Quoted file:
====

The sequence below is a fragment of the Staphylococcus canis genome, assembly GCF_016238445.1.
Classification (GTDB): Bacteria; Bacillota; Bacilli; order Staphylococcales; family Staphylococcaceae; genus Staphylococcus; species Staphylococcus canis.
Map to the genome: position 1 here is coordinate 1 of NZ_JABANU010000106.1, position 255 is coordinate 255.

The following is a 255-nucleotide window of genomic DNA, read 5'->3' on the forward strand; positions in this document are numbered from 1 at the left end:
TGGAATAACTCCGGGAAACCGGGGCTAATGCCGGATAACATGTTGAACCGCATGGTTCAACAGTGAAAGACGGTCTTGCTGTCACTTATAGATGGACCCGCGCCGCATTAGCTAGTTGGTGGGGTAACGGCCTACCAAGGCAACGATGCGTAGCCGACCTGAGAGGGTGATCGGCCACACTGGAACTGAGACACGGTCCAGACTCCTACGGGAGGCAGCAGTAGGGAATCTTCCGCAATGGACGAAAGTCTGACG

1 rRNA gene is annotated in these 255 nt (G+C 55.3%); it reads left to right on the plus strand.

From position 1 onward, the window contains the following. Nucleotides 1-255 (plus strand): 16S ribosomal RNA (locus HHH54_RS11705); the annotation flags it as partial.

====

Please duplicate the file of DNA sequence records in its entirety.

The sequence below is a fragment of the Staphylococcus canis genome, assembly GCF_016238445.1.
Classification (GTDB): Bacteria; Bacillota; Bacilli; order Staphylococcales; family Staphylococcaceae; genus Staphylococcus; species Staphylococcus canis.
Map to the genome: position 1 here is coordinate 1 of NZ_JABANU010000106.1, position 255 is coordinate 255.

The following is a 255-nucleotide window of genomic DNA, read 5'->3' on the forward strand; positions in this document are numbered from 1 at the left end:
TGGAATAACTCCGGGAAACCGGGGCTAATGCCGGATAACATGTTGAACCGCATGGTTCAACAGTGAAAGACGGTCTTGCTGTCACTTATAGATGGACCCGCGCCGCATTAGCTAGTTGGTGGGGTAACGGCCTACCAAGGCAACGATGCGTAGCCGACCTGAGAGGGTGATCGGCCACACTGGAACTGAGACACGGTCCAGACTCCTACGGGAGGCAGCAGTAGGGAATCTTCCGCAATGGACGAAAGTCTGACG

1 rRNA gene is annotated in these 255 nt (G+C 55.3%); it reads left to right on the plus strand.

From position 1 onward, the window contains the following. Nucleotides 1-255 (plus strand): 16S ribosomal RNA (locus HHH54_RS11705); the annotation flags it as partial.